Wednesday, September 07, 2005

The View From a Black New Orleanian

This just in from a New Orleans native. I'm publishing it as is. Other publications may reprint with credit to Fatima. If you want to reach her, comment at this Blog and I'll see she gets it.:

The View From a Black New Orleanian

I am a Catholic, black, native of New Orleans 7th ward. I am an integrated American with a very diverse background ethnically, hence the name..
I am a former reporter for the New Orleans Times-Picayune, and local and national newspapers and magazines. I worked 10 years for McGraw-Hill. I have written four books about New Orleans, three for children. I teach at a Jesuit college. Following is an editorial I would like to place in your newspaper: The View from a Black New Orleanian

I advised my 85-year-old Dad on Saturday night not to leave when Katrina was coming. The trip out of town might kill him. His house is in the center of New Orleans and is two stories high. It was built at sea level with 12 inch square posts in the 1860s. It has withstood storm and flood many times.

In fact, during Hurricane Betsy the water leveled off about three blocks from his house. Later we heard that the 9th ward was flooded. People were taken off their roofs by others in boats. A high school girl I knew had to swim to higher ground while pulling her grandmother. Snakes were found in peoples’ living rooms.

But since then, the city built levees, and the whole town would be under if he had to go. Sit tight, and we’ll see, I said. But at 5 a.m., while I slept, his tenant, a cousin and friend packed him into the car. My cousin and tenant drove out of New Orleans as fast as they could. My friend stayed behind with his parents in their 80s, too many people to carry too far.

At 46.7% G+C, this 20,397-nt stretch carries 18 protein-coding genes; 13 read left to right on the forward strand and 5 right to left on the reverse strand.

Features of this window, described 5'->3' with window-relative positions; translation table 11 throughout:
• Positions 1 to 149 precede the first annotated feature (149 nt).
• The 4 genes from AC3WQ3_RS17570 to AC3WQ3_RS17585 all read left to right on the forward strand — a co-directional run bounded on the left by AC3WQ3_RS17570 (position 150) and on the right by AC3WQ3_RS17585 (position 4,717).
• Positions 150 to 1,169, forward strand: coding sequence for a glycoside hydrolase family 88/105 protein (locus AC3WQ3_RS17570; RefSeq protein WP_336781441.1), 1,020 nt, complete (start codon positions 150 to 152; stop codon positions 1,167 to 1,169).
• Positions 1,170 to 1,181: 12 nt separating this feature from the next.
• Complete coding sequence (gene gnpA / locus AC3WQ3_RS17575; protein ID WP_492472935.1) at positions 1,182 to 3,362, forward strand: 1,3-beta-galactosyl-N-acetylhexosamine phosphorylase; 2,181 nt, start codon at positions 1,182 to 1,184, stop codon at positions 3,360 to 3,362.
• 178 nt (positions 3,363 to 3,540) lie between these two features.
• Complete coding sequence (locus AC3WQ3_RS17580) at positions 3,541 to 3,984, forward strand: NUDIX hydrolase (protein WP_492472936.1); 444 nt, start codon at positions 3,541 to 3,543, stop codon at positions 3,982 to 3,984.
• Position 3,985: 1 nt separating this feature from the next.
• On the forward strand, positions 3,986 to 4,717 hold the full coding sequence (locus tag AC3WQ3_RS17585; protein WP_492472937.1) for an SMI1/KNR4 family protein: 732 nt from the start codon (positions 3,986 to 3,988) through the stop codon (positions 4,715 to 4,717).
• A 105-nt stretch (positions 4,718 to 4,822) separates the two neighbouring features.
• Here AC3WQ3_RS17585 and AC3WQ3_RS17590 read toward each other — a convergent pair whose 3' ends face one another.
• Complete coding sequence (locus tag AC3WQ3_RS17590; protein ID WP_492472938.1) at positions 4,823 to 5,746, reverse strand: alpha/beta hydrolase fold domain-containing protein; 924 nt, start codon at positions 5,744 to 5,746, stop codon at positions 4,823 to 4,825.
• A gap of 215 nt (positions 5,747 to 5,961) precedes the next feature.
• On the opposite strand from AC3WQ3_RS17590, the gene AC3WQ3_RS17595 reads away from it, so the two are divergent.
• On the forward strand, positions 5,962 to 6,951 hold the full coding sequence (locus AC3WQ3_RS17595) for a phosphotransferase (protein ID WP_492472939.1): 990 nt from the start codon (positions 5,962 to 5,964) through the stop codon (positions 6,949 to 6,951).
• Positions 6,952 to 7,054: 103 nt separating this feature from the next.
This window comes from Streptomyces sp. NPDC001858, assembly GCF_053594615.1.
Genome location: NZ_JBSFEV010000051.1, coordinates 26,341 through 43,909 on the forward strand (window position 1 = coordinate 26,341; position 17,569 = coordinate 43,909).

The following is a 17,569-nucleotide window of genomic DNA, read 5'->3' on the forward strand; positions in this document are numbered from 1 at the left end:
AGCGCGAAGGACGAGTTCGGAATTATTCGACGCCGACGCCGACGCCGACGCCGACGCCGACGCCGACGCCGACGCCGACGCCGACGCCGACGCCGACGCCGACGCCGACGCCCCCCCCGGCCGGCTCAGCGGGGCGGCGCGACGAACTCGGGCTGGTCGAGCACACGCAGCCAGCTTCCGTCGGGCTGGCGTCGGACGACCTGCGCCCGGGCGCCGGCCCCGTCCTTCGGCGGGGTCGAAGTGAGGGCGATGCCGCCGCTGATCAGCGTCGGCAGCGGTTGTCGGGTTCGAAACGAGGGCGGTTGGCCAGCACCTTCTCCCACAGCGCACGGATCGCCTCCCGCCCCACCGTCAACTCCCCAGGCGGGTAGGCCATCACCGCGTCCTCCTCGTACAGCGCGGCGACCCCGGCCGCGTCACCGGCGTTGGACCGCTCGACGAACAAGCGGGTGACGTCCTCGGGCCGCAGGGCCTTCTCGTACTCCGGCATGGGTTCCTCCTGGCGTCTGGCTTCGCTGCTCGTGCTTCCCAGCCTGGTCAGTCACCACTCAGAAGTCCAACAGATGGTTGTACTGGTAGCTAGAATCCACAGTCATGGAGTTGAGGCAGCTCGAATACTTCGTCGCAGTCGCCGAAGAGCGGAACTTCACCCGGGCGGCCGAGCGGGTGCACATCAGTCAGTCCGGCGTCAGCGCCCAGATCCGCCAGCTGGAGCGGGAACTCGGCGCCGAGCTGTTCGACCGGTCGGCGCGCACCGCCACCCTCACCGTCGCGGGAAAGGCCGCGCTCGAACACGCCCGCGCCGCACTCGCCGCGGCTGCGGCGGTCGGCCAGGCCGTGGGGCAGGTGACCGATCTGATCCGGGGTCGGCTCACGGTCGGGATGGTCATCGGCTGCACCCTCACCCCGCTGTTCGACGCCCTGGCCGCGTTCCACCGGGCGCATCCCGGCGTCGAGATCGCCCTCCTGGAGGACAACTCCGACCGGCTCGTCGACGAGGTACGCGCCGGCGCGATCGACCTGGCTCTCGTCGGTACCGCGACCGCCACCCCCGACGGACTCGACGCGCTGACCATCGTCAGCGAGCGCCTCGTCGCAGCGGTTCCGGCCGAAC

All of us are black and natives of the city, so there was not question about whether he’d go to the Superdome. The shelter of last resort translates to the shelter of no resort. We know how poor, black people are treated in New Orleans and the rest of America.

In the neighborhood where my dad still lives and I grew up, there are 31% of the people who earn less than $10,000. More than 57% earn less than $25,000. Our church parish, our schools, our leaders ask for money to help sickness and depression, joblessness, drug addiction – for families of the people who clean up the hotels, cook in the restaurants and entertain the gold plated tourists. You know the answer we get. I don’t have to say.

That too went into the decision of whether my father should go or stay. No don’t go to the Superdome, or anywhere else there was an army of poverty. Everybody in New Orleans knows that poverty translates to black translates to helpless, in its most literal sense. Now, finally, so do the white people in our nation.

I will tell you one more truth. I’ve been studying the history of my community for the past 200 years through archival research and primary documents. There is little changed in New Orleans since slavery. Many families live in their same neighborhoods. The social conditions are similar – whites on top, blacks on the bottom, mixed people somewhere in between. People had to escape. Escape, is the accurate term for leaving these conditions to go somewhere better. My dad got a Ph.D., intellectual escape. My church calls its members to go the spiritual high road. I got out of town before my anger at unfairness and an unchanged life would kill me. Or like some people at home, Id kill somebody else.